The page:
Allan Wolf’s latest YA novel draws on the death of a childhood friend

DARK DAYS: As Allan Wolf’s writing career developed, the events surrounding his friend’s death remained sharp in his memory. “I journaled on it, I wrote a series of poems about it,” he says. In doing the research for Who Killed Christopher Goodman? “I opened up this whole Pandora’s box of people who have been obsessed with this kid’s murder.”
DARK DAYS: As Allan Wolf’s writing career developed, the events surrounding his friend’s death remained sharp in his memory. “I journaled on it, I wrote a series of poems about it,” he says. In doing the research for Who Killed Christopher Goodman? “I opened up this whole Pandora’s box of people who have been obsessed with this kid’s murder.” Photo courtesy of Wolf

Decades after the death of Allan Wolf’s boyhood friend Ed Disney, Wolf and his brother set out along a back road near their hometown of Blacksburg, Va., to find the exact spot where two young assailants shot Disney and left him to die.

The Asheville-based author will launch Who Killed Christopher Goodman? — a young-adult novel based on the events surrounding this crime — at Spellbound Children’s Bookshop on Friday, March 17. While Wolf’s book is a fictionalized account, the Christopher Goodman of the title isn’t exactly the Ed Disney who inspired his character. But as Wolf describes his search, it’s clear the reality of his friend’s death still looms large in his imagination and in the imagination of his now-grown high school friends.

“Suddenly our blood ran cold,” Wolf says of finding the scene of the crime. “On the ground was a little plastic cup with dried flowers. Somebody had been there within the last few months and actually left this little memorial.”

In a way, Christopher Goodman is itself a return to Blacksburg: It’s the first time Wolf has taken up his own youth as a subject after a long and winding journey to become a prominent YA writer and a popular presenter at schools across the country. Wolf had been teaching at Virginia Tech and leading what he describes as “weird, Dada-esque poetry events” when a colleague got a job with the Asheville-based organization Poetry Alive. Wolf followed suit and wound up touring with the troupe that evangelizes young people for poetry and performance.

“I ended up working with kids,” he says, and in the process, “I met a bazillion teachers and librarians and editors. I got to know all of those people through performance poetry … and one thing led to another, and that’s how I started writing for kids.”

Wolf published his first book, The Blood-Hungry Spleen (a collection of poems exploring the working of the human body), in 2003. Since then he has published a new book every few years, including New Found Land, about the Lewis and Clark expedition and The Watch That Ends the Night: Voices From the Titanic. At the same time, he’s kept up an unrelenting schedule of school visits and performances.

Though he’s now working solo, his goal is similar to when he worked with Poetry Alive — to turn young people on to poetry. “The major point is not that they become poets,” he says, “but that they can begin to see the world through a poet’s eyes.”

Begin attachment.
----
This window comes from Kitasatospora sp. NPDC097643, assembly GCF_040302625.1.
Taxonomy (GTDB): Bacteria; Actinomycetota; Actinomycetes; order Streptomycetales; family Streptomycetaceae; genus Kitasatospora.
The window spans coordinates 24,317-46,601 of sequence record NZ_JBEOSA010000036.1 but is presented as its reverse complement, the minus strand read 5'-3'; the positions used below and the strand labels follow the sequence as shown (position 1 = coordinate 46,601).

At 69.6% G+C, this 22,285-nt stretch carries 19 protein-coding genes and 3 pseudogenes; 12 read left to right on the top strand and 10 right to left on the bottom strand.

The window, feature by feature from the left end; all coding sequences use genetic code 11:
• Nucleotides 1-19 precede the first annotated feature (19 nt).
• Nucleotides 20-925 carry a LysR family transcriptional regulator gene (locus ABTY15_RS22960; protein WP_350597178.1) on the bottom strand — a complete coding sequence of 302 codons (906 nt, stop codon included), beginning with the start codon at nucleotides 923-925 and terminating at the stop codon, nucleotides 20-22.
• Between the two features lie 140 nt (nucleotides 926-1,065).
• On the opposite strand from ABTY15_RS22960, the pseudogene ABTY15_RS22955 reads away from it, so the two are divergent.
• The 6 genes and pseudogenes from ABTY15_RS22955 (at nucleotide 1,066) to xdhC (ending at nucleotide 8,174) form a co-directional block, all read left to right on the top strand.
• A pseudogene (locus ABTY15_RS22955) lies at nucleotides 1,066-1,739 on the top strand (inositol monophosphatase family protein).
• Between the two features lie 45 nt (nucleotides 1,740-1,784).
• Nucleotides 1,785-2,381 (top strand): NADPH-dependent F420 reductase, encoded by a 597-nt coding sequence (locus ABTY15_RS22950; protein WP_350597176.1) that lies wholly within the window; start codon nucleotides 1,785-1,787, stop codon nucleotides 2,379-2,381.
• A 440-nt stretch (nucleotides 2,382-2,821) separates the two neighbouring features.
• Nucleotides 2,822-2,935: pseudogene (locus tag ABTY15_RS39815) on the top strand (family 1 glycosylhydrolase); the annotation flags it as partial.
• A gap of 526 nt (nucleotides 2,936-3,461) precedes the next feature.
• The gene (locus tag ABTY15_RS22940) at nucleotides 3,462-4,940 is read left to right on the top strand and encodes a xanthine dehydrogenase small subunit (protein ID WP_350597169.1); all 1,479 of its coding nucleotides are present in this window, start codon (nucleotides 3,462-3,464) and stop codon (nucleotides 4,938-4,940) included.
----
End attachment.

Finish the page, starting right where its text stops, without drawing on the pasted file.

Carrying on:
As Wolf’s writing career developed, the events surrounding his friend’s death remained sharp in his memory. “I journaled on it, I wrote a series of poems about it,” he says. “I’d been collecting notes forever.” Then, after he pitched the idea to his publisher and began his research, he found he wasn’t the only one. “I opened up this whole Pandora’s box of people who have been obsessed with this kid’s murder.”

Still, Christopher Goodman is a novel. “Everyone wants this book to be about this kid, Ed Disney, but it’s not,” Wolf says. “The more I dug into the research, the more I started fictionalizing it.” And while he originally imagined a frame in which adults come together years later to process what happened to their friend, during the writing it became a story told in multiple points of view, of teens forced to trace the apparently innocuous choices that left their friend — so deeply admired for his kindness and his unique approach to life — alone with his murderer.

It’s also about how these young people deal with the aftermath.

“There wasn’t anyone who could talk us through it,” Wolf says of those touched by Disney’s death. But Christopher Goodman’s friends make peace with this tragedy, and the author hopes that his book will bring closure to those affected by the real-life crime as well.

“I feel like I have created something that lets those people off the hook who feel like they could have done something,” he says. “I hope those people who  have suffered more than me will find some solace.”

WHAT: Allan Wolf presents Who Killed Christopher Goodman?
WHERE: Spellbound Children’s Bookshop, 640 Merrimon Ave., spellboundbookshop.com
WHEN: Friday, March 17, 6 p.m.

 

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About Doug Gibson
I live in West Asheville. I do a lot of reading. Follow me on Twitter: @dougibson

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